custody mediation is a roller coaster ride. focusing on one of the peaks of the experience, i had the opportunity to spend time writing up my priorities for quinn’s education, and i find that i continue to think about it and tweak it even though the decision has been made and quinn is, for reals, going to attend our living school (insert excited jumping up and down mama emoticon). i am glad to have had the motivation to articulate these thoughts that represent many years of contemplation, research and reflection. when i shared my list with my mom, she expressed that as a former public school teacher, this is what she and every other teacher she knew would want for children, if only they could accomplish it in that setting. to say the least, a grammy emoticon is also jumping up and down in excitement about her grandson attending our living school. and it got me thinking that i should post my educational priority manifesto publicly, and hope that in some small way, via ripple effect it influences someone in some way until someday our public schools provide this kind of educational experience for our children. feel free to distribute wildly. this thing is so going to go viral and change the world. ;))
My priorities as Quinn’s mama for his educational experience focus on surrounding him with nurturing environments and people and preserving his love of learning. While I do not distinguish between learning and the rest of life, as I believe the two are inextricably linked, I will do my best to list my priorities for how I believe Quinn can best be supported so that he may thrive as a life long learner. I believe this will be achieved by prioritizing:
1. Safety- A learning environment where physical safety is a no-brainer. First aid, booster seats, sunscreen, and other reasonable precautions are all taken as a matter of course, and all caretakers are attuned to his (and all childrens’) safety as the utmost priority.
2. Connection Between Student and Teacher- A bond between student and teacher that ensures priority #1 through open communication and positive regard of one another. Quinn’s teacher is someone he knows he can confide in immediately if he ever felt unsafe, and count on to immediately provide safety. In addition to how connection enhances safety, it also promotes an enriching educational experience, because of the comfort in which he can learn. From connection flows the sense of nurturing, unconditional positive regard, and feeling of equal dignity that all humans deserve and require in order to do their best learning.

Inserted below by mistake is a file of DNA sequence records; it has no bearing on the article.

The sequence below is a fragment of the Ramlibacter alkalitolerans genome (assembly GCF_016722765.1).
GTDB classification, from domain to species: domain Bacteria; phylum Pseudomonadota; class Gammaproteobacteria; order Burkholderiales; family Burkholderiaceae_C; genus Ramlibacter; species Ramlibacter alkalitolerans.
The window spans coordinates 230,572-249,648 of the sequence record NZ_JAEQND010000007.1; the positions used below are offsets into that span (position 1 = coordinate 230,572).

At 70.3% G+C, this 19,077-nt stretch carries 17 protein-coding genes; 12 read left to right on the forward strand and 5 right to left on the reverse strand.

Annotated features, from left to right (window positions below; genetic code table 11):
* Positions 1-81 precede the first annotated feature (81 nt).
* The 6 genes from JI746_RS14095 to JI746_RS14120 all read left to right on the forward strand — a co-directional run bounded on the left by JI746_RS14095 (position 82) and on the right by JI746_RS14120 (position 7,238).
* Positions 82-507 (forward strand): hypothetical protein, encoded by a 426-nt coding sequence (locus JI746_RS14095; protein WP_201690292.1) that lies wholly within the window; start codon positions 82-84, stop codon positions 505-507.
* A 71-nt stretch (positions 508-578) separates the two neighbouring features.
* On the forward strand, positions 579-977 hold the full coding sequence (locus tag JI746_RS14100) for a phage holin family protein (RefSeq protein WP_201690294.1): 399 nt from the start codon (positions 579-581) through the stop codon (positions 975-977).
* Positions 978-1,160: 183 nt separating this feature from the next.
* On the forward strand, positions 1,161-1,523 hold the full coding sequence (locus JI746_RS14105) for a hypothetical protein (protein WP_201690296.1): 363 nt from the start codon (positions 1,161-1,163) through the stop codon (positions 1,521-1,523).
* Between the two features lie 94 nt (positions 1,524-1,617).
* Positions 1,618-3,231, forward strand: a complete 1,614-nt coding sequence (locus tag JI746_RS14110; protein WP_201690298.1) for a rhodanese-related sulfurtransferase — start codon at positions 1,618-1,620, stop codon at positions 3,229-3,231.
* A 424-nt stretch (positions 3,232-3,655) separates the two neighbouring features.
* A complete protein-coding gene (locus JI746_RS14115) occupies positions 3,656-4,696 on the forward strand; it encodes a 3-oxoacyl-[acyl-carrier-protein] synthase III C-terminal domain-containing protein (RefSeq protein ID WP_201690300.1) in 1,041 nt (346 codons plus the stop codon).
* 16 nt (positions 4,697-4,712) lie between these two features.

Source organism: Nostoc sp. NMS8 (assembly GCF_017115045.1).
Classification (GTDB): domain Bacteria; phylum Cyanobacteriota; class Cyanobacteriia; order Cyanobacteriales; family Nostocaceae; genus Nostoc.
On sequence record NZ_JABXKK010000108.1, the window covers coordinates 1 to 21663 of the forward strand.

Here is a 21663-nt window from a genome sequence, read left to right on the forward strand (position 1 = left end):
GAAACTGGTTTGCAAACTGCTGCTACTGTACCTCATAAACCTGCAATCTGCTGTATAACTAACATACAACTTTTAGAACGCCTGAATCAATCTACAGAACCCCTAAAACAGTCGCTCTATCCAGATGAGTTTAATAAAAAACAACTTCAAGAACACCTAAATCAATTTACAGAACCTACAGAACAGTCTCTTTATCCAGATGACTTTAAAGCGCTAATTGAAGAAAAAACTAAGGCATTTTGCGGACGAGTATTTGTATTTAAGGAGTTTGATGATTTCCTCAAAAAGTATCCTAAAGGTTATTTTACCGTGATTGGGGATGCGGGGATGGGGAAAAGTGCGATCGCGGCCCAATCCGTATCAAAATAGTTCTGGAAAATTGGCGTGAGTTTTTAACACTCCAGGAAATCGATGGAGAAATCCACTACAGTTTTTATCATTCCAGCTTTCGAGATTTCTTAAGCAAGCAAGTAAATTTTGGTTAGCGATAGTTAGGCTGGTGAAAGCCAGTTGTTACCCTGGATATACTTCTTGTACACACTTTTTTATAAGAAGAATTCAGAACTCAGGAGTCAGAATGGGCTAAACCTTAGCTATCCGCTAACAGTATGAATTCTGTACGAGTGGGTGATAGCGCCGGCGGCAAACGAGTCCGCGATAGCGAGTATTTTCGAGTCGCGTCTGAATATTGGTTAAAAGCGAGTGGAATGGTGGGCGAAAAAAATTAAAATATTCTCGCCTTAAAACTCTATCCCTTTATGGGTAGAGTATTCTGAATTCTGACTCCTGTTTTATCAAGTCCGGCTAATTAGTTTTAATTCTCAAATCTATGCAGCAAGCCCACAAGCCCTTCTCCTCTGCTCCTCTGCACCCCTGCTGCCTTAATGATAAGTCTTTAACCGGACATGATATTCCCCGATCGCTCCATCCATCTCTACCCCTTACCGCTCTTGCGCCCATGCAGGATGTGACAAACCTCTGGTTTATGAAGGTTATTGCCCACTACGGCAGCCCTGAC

3. Connection Between Teacher and Parents- Rapport among teachers, student and parents will allow for real, tangible assessments based on the individual student. Teacher observations are translated to parents in detail through open channels of communication. Daily experiences, triumphs and disappointments that Quinn has, rather than letter grades and test scores, (or worse: diagnoses and labels) are emphasized. Connection allows for his strengths and areas needing extra support to be known to all involved, because his teacher is attuned to his unique learning styles and pays attention to his experiences. Parental involvement at school is frequent and meaningful.
4. Sense of Belonging- Quinn feels ownership of his school as a place that is Home to him, with a positive sense of caring for his fellow students, who in turn care for him as part of their community. Values are instilled by the teacher towards this end, and extend outward to include his greater community, in which his school is an active participant.
5. Whole-Child Approach- A worldview that sees children as intact beings who are destined to grow into their innate competence (given their basic needs are provided for), as well as prosocial beings whose desire by default is to cooperate, belong, and get along. This can be expressed as giving kids the benefit of the doubt in their intentions and abilities. The opposing worldview is one in which children are deficient and need to be filled up with knowledge and morals through a hierarchical framework that places them below their teachers and other adults, and re-shaped into good human beings, and must prove through standardized testing that they have reached competence.
6. Emergent/Constructivist Curriculum- Choice is very important to a successful education. Quinn is able to learn what he is drawn to, with teacher guidance to help him create meaning for himself about what he learns. He is able to approach each component of academics as he is ready for and drawn to it, in a way that he can absorb it efficiently because it’s meaningful to him. He has the freedom to opt in or out of lessons he feels compelled or uncompelled by, and there is plenty of enriching material for him to engage in and be challenged by. Further, the lessons offered are set at a level that is most likely to compel him, given that they are based on his/the student body’s emerging interests/intrigues/questions/thoughts/votes. He sets his own balance of autonomous learning time to cooperative group learning time. Extending this to middle and high school years, Quinn’s preparation for his life/career goals (college, trades, conservatory, world travel or whatever they may be) is in his own hands and he is confident in his ability to craft his own educational curriculum, one that will land him squarely where he desires to be, wearing a set of wings to take him far beyond.